No doubt, KOL engagement remains a high priority area for pharma marketers - for guidance with fresh inputs while charting a new marketing pathway, mainly based on their:

  • Therapy area expertise where the company represents, and the sphere of influence
  • The span of influence to further business progress, gaining stakeholder trust and building brand reputation.

As the market environment and stakeholder expectations have altered significantly, in several marketing related areas, pharma marketers require quickly recasting their KOL outreach strategy, including virtual communication models and platforms. Many may consider, for valid reasons, though, that virtual events may not be as effective as effective as F2F physical events.

Notably, some well-researched digital outreach strategy for the KOLs – tailor-made according to their new expectations in the changing market dynamics, are trying to fetch the best out of them. The new initiative is also improving the effectiveness of virtual interactions manifold, steadily – with the ongoing honing of the processes. However, this would involve fresh mapping, and identification of a contemporary set of KOLs, soon, with in-depth understanding of their needs and interests.

Pharma KOL-mix need to include ‘influencers’ also:

Just to recap, KOLs are experts in their respective fields. Each one of them is also a well-regarded and influential voice, whose expert advice is respected and followed by many others – related to that field. These may include authorities in the same industry, whose opinion or decisions may have significant influence or impact on the business. In that sense, KOLs play the role of influencers, too.

Traditionally, in the drug industry KOLs are selected from accomplished and well-decorated medical experts who are often early adopters of new brands, playing a significant role in the prescription decision of other doctors.

Leveraging two other key roles of KOLs in the changing environment: 

The other two roles that need to be leveraged by pharma companies in the in the changing environment may include:

  • Making more people aware of the critical roles of pharma brands, e.g., what people have witnessed recently with Covid-19 drugs and vaccines.
  • Improving brand credibility and corporate reputation by gaining stakeholder trust. This is usually triggered a favorable word-of-mouth awareness of the role that the company is playing to save and improve the quality of human lives – and, in that process, the livelihoods.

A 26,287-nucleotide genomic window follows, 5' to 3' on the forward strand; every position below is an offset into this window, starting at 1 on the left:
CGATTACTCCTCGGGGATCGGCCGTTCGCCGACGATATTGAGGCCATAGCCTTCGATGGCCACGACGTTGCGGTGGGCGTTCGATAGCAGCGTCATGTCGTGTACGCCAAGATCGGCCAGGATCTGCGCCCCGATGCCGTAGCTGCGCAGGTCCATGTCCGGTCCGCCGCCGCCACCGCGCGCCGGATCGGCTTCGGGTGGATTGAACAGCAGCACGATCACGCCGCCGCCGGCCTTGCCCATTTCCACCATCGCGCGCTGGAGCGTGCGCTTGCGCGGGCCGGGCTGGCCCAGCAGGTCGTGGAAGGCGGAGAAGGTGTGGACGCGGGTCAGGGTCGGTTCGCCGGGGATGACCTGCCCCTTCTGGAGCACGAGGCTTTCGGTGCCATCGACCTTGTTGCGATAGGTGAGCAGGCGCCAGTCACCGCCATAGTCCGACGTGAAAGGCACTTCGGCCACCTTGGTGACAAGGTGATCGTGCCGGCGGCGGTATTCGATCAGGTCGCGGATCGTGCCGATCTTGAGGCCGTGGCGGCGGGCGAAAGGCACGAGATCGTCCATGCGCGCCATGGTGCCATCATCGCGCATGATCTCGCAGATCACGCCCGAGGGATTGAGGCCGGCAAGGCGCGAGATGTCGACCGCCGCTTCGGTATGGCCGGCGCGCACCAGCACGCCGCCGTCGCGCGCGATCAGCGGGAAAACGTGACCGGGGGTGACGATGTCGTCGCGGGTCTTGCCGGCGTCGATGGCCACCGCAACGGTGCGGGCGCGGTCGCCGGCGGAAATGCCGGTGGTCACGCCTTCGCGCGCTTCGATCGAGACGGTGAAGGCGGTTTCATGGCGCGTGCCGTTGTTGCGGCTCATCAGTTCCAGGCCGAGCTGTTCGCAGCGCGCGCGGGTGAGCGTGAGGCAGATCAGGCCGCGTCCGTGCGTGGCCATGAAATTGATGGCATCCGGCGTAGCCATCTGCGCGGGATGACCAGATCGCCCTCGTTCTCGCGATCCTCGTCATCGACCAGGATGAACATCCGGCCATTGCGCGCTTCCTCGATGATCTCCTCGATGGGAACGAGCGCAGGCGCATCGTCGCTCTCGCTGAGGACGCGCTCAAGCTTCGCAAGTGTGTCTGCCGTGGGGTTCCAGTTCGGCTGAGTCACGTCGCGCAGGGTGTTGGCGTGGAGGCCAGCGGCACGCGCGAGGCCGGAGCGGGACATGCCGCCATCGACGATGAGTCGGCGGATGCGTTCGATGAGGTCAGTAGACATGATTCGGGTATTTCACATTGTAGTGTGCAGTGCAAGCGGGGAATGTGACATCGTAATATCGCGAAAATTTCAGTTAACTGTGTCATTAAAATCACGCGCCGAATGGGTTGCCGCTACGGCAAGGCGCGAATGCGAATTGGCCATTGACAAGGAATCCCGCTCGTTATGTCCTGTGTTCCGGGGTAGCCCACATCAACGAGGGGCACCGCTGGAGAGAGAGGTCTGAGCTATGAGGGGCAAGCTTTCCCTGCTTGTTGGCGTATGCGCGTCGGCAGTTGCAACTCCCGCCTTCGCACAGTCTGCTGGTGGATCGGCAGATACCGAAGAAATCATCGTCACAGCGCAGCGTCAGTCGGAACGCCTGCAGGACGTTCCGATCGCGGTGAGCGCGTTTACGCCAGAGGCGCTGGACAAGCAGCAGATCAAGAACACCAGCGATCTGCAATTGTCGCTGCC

This gets reflected in the most recent annual Axious Harris 100 survey, where two widely publicized Covid-19 vaccine makers – ‘Moderna and Pfizer leaped into the top 10 best-regarded companies in the U.S,’ among all other industries. This clearly highlights ‘Americans love their vaccine makers’. As reported, Moderna ranked third, while Pfizer featured at No. 7 on the strength of its product and innovation scores, nabbing high marks for vision and culture along the way.

‘They’re the first biopharma companies to crack the top 10 in the ranking’s 20-year history.’ Interestingly, Johnson & Johnson, which featured in the top 10 before; this year, it ranks 72 on the list with a reputation score roughly the same as 2020’s,’ the report adds.

KOL outreach needs to be more focused and well-targeted on even niches: 

This is an important need and has been vindicated by Deloitte focus group studies in the U.S., India, South Africa and the U.K and published on May 06, 2021. The studies found that the pandemic did improve overall pharma reputation score with a ‘reason to hope for more.’

However, still many respondents used phrases like, “profit-making” and “harmful”, as reasons of why they don’t trust pharma. Curiously, in the U.S., 29% of people cited “questionable moral integrity of biopharma executives” as a problem. Only about one-fourth (26%) of participants agreed that their trust in drug makers increased during the pandemic, even when Deloitte mentioned vaccine development.

Conclusion:

To mitigate such reputation, trust, and credibility related issues, besides transparency in drug pricing, besides efficacy and safety related research-data, pharma needs to work closely with a wider span of KOLs, who may help in explaining complex science in simpler words.

As the above Deloitte studies bring to the fore, the pandemic could be yet another fresh starting point for pharma to gain long-term trust of customers, and other stakeholders. In that endeavor, a fresh set of KOLs need to be identified through well-structured mapping. This initiative should ideally include, besides top medical and regulatory experts of high repute, globally acknowledged academics, top domain experts, and key members of the government.

Thus, in my view, as the pandemic redefines pharma marketing, there is an important need of rebalancing the KOL-mix of each company, based on their specific needs, especially in the virtual space, as the situation will unfold.

By: Tapan J. Ray     

Disclaimer: The views/opinions expressed in this article are entirely my own, written in my individual and personal capacity. I do not represent any other person or organization for this opinion.